7:28:00 PM

Nebraska Meteor Inquiry To ELPALLSKY 5FEB2011
Bayard, Nebraska arrived from google.com on "elp allsky: Bright Flashes-Booms Reported Across NE US 26JAN2011 +-11:00 PM EST Believed To Be Thundersnow Storms" by searching for blue light in sky nebraska 2011.
19:22:32 -- 4 minutes ago

***Nebraska Readers...If you witnessed a meteor event please post in my chat window or in comments below. Thank you!***

7:02:00 PM

Washington State Inquiry To ELPALLSKY 5FEB2011
Tacoma, Washington arrived from google.com on "elp allsky" by searching for lights in tacoma sky february 4 2011.

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6:59:00 PM

Michigan Inquiry To ELPALLSKY 5FEB2011
Canton, Michigan arrived from google.com on "elp allsky: Breaking Meteor News...Large Bright Fireball Event IN OH MI 19Jan2011..." by searching for bright flash canton mi. 
  
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6:57:00 PM

Florida Meteor Inquiry To ELPALLSKY 5FEB2011
Fort Myers, Florida arrived from google.com on "elp allsky: Meter Class Asteroid 2011CQ1 Narrowly Misses Earth 4FEB2011 Only Hours After Discovery......" by searching for fl fireball in sky february 4 2011.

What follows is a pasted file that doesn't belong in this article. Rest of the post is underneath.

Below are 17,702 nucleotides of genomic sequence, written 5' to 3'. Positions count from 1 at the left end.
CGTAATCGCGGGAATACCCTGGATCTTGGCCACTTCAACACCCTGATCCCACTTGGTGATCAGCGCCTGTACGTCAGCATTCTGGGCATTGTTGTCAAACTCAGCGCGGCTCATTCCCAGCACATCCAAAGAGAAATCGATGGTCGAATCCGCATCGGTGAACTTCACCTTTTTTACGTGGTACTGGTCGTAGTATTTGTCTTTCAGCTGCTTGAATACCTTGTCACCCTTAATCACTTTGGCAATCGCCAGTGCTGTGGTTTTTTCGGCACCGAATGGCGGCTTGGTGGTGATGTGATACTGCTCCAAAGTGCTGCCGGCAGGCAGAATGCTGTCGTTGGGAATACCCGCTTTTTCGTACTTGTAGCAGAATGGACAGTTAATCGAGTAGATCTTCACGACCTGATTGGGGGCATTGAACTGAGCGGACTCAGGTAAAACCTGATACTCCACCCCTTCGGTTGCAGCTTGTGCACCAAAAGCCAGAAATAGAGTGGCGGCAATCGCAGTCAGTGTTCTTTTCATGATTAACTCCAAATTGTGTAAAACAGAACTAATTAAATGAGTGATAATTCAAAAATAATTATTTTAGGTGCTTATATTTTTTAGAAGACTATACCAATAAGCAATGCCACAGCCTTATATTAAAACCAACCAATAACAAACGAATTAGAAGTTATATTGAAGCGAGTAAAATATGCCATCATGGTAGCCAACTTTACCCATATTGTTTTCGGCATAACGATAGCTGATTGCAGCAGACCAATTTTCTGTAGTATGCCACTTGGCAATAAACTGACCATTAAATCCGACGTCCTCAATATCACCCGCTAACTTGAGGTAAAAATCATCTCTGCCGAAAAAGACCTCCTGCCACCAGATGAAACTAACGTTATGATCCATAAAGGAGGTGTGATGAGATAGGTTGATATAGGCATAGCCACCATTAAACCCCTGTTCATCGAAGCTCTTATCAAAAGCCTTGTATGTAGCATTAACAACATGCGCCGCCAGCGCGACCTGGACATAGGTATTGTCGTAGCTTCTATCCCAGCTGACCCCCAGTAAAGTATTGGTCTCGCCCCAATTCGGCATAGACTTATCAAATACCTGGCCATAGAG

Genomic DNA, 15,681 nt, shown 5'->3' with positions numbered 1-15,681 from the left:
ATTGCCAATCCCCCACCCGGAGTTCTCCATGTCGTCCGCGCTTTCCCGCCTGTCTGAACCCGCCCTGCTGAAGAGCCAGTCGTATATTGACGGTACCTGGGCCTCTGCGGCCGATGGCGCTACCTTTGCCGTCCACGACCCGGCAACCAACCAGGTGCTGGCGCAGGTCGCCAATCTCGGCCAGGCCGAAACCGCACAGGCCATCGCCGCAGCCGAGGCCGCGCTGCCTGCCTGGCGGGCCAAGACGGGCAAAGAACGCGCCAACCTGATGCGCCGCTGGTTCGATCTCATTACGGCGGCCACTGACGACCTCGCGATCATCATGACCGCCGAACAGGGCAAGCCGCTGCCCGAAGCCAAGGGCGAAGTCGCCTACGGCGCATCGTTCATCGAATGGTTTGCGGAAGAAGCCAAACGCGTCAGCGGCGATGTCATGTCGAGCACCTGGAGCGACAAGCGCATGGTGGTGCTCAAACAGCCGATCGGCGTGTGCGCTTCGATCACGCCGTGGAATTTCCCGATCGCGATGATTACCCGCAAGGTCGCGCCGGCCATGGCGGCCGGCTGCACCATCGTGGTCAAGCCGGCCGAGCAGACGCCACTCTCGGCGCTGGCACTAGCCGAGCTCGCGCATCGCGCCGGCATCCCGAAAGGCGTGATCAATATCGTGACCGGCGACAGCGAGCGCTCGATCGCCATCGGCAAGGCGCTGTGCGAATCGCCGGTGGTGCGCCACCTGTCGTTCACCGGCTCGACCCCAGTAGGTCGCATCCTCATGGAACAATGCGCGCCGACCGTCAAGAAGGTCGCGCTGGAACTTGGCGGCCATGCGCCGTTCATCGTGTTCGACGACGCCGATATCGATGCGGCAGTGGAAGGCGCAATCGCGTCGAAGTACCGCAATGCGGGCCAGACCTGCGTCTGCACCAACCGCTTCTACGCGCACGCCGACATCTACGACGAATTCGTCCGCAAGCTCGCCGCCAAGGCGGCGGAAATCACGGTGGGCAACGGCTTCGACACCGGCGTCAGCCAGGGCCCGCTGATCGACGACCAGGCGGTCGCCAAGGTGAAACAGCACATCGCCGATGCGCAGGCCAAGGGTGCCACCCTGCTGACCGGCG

***Florida Readers...If you witnessed a meteor event please post in my chat window or in comments below. Thank you!***

1:15:00 AM

Meter Class Asteroid 2011CQ1 Narrowly Misses Earth 4FEB2011 Only Hours After Discovery......


Don Yeomans and Paul Chodas
NASA/JPL Near-Earth Object Program Office
February 4, 2011
Asteroid 2011 CQ1 was discovered by the Catalina Sky Survey on February 4 and made a record close Earth approach 14 hours later on February 4 at 19:39 UT (14:39 EST). It passed to within 0.85 Earth radii (5480 km) of the Earth's surface over a region in the mid-Pacific. This object, only about one meter in diameter, is the closest non-impacting object in our asteroid catalog to date. Prior to the Earth close approach, this object was in a so-called Apollo-class orbit that was mostly outside the Earth's orbit. Following the close approach, the Earth's gravitational attraction modified the object's orbit to an Aten-class orbit where the asteroid spends almost all of its time inside the Earth's orbit.
As is evident from the diagram, the close Earth approach changed the asteroid's flight path by about 60 degrees. Because of their small size, object's of this size are difficult to discover but there is likely to be nearly a billion objects of this size and larger in near-Earth space and one would expect one to strike Earth's atmosphere every few weeks on average. Upon striking the atmosphere, small objects of this size create visually impressive fireball events but only rarely do even a few small fragments reach the ground.